Why do a Geotechnical site
Good soil information can lead to substantial
savings and tighter foundation design because the design
parameters are well defined. The more comprehensive the
information, the more economically can a good structure be
built. The object is to build a good building cheaply and
not to build a cheap building.
Geo-technical site investigations may cost up
to 2% of the total project cost, but is very necessary as
geo-technical engineers often say: you will pay for your
geo-technical investigation anyway!
GEOTECHNICAL INVESTIGATION PROCEDURE
Initially one should find geological
information for a specific site about the original rock type
of the area and the soils which are the weathered rock. This
can be done at either the government printer or your local
If in doubt regarding the characteristics of
the soil, consult an engineer or take soil samples from a
test hole to a soil laboratory for analysis. Based on the
results of this analysis, a recommendation can be made
regarding the best foundation structure to use.
CLASSIFICATION OF SOIL TYPES
Sand consists of discrete particles normally
visible to the naked eye. Sand is clearly distinguishable by
the presence of gritty particles which do not break down
when rubbed on the palm of the hand.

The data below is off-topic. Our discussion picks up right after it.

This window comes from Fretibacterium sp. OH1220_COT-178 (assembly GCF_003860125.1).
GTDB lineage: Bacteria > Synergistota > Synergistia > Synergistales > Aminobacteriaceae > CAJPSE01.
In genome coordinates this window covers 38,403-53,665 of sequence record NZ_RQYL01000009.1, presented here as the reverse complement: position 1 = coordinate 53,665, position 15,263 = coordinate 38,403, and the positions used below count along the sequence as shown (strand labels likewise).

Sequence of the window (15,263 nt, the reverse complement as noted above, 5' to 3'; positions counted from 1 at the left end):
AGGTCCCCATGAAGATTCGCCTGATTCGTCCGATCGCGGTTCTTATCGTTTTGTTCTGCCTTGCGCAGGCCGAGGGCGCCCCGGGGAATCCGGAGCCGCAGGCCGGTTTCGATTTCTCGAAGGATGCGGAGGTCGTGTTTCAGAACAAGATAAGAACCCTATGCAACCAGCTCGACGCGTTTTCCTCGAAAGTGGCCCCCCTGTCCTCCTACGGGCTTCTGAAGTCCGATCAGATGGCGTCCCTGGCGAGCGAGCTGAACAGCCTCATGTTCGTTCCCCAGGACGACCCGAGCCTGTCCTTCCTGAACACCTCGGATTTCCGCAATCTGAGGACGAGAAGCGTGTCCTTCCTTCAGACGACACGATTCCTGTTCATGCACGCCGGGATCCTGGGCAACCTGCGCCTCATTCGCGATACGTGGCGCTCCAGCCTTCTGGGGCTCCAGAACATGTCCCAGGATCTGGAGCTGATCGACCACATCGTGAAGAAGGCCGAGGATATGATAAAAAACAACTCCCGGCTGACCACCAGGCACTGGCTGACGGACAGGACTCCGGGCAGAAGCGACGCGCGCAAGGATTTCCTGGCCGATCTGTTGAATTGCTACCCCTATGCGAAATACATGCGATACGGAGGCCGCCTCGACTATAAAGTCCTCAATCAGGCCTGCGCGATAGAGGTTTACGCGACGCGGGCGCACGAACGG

Silt consists of fine particles. In general
silt particles are barely felt when rubbed with water on the
palm. When this wetted soil is placed on the tongue, the
particles can be felt grating the against the enamel of the
Clay consists of very fine particles. The
particles are flaky and when rubbed on the palm with water
has a soapy or greasy feeling. No sensation of grittiness
can be detected when tasted.
Gravel consists of fragments of rock. The
shape of the particles should be described as: rounded
shape, oval shape, rounded corners, corners slightly
bevelled, corners sharp or irregular.
Boulders are fragments of rock larger than
Once the soil is classified and the
composition of the grain particles are determined, one can
make a recommendation as to which type of foundation or pile
structure should be used.
There are various types of clay and not all
of them may be regarded as bad. Some are soft but are still
Collapsible soils are usually not very dense
because of the high proportion of voids present.
Heaving or active clays contain minerals
which cause the soil mass to react strongly to changes
regarding moisture content. These clays will swell when more
moisture is added and will shrink as they dry out. The
treatment of soft soils is usually to make the foundations
wider to reduce the pressure to an acceptable level so that
the soil will be able to withstand the load with little or
no settlement. Should the soil prove to be too soft or wet
then a raft foundation or piling is recommended. A pile is a
concrete column driven into the earth which either carries
the load down to a stronger soil or rock below or by hanging
in friction on the soil around its shank.
RECOMMENDATIONS FOR PROBLEM SOILS
Clay is generally smooth and has no visible
particles, it retains water and does not drain well. The
presence of clay is sometimes indicated by cracks on the
surface of the ground. This type of soil could pose a
problem although some soft clays are quite stable. Heaving
clay is very problematic and changes a lot when the moisture
Recommendation: One should lay a compacted
hardcore (of broken bricks, stones etc.) under the concrete